In his written statement to the subcommittee, Berger argued the U.S. “cannot overlook the fact that since 2019, the People’s Liberation Army Navy (PLAN) has launched three Type 075 “LHA-like” and three Type 071 “LPD-like” amphibious warfare ships. The PLAN intends to launch an additional five Type 075 ”LHA-like” amphibious warfare ships in the next five years. It appears that the PLAN sees amphibious warfare ships as highly relevant and a critical instrument in power projection as evidenced by their recent deployments extending beyond the South China Sea.”

He also argued there is a “soft power component to our amphibious warfare ships that cannot be replaced by other platforms” and it is obvious China is learning the lessons and pursuing their own amphibious ships “as a competitive act.”

Berger also repeated his recent argument that the cost of the newest LPDs is actually clearly going up.

“As evidenced by constant year cost, the LPD Flight II is the most effective and affordable answer until a follow-on amphibious warfare ship is developed,” he said in the written statement.

Earlier this month, Chief of Naval Operations (CNO) Adm. Mike Gilday confirmed last year the Office of the Secretary of Defense (OSD) decided to pause the LPD procurement and do a study whether to continue buying them or shift to another variant due to increasing costs. However, Berger disagrees another study is necessary and that when using a different price comparison the newest LPD Flight II ships are going down in cost compared to older Flight I vessels (Defense Daily, March 15).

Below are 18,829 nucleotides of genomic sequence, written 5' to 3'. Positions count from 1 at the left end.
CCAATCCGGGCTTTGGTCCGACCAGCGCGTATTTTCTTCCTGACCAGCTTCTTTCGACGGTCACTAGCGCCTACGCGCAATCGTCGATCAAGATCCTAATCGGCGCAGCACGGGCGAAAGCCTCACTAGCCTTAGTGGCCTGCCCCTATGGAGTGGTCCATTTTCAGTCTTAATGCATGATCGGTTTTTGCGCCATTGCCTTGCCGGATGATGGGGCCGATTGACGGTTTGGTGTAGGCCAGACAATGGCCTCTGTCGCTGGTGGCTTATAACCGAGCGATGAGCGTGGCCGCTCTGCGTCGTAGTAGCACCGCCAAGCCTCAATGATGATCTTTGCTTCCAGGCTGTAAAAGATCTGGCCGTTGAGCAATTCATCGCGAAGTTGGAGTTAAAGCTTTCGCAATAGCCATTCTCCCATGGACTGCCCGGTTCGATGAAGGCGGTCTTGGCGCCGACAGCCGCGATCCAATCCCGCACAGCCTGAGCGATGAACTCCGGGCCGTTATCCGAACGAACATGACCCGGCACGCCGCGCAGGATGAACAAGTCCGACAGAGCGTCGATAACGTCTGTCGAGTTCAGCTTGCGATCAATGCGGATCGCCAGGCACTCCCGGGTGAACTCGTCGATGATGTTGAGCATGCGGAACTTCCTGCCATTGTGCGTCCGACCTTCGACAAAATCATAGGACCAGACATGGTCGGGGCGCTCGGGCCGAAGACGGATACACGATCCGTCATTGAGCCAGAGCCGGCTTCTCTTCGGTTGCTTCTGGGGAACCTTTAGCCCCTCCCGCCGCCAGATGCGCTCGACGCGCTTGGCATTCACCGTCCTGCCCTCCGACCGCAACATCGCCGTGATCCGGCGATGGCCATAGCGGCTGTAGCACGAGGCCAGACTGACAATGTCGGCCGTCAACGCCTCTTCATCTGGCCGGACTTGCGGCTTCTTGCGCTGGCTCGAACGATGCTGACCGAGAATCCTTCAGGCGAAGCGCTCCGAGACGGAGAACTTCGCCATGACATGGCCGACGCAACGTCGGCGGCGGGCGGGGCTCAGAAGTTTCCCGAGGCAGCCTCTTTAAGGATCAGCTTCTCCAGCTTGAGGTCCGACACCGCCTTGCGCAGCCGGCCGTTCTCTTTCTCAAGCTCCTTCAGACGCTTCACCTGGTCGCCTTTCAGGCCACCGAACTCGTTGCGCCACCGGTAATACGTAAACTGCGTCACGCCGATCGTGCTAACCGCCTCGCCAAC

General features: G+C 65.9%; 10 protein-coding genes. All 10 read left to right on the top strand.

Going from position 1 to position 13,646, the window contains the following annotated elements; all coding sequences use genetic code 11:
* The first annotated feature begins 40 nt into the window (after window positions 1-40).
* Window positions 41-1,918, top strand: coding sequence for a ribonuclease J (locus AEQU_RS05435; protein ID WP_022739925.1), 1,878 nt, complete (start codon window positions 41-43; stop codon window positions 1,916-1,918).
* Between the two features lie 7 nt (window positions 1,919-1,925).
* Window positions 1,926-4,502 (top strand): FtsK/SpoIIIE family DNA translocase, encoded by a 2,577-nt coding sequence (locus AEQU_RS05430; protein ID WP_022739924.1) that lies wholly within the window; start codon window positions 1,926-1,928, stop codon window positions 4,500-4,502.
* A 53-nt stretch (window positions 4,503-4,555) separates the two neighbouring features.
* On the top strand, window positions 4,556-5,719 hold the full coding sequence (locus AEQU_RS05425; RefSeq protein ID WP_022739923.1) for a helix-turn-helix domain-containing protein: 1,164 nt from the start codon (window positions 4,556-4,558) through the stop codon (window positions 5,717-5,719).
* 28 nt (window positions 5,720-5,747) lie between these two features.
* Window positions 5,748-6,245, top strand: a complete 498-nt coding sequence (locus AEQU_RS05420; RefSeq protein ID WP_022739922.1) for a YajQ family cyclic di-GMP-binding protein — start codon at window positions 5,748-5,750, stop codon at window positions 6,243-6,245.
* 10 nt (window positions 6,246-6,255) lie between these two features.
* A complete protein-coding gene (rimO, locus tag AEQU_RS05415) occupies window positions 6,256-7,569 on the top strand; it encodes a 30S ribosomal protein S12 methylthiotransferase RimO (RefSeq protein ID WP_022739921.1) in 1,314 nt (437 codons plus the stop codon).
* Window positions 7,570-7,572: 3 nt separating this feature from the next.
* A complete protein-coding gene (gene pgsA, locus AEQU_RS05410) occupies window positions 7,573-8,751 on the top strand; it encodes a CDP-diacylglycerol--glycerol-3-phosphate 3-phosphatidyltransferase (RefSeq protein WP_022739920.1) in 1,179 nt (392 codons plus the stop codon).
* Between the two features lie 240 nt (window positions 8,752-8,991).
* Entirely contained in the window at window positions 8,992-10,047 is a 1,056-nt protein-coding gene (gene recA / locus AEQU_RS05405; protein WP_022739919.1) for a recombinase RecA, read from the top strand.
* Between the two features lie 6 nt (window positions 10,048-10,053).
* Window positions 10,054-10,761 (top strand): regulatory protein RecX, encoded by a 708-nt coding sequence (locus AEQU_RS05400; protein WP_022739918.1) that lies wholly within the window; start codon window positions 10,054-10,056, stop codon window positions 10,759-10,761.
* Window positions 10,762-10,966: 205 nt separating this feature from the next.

Berger also repeated many of these points during a hearing before the House Appropriations Committee’s defense subcommittee on March 29. He emphasized there is “no plan to procure LPDs. So as the requirements person for the nation in terms of what amphibious ships requirements must be – with that divestment it would drive our inventory down to 27 ships in a couple of years.”

Berger added that while an America-class amphibious assault ship under construction is due in several years, the amphibious force would still fall to 24 ships in the near to medium term under the current plans.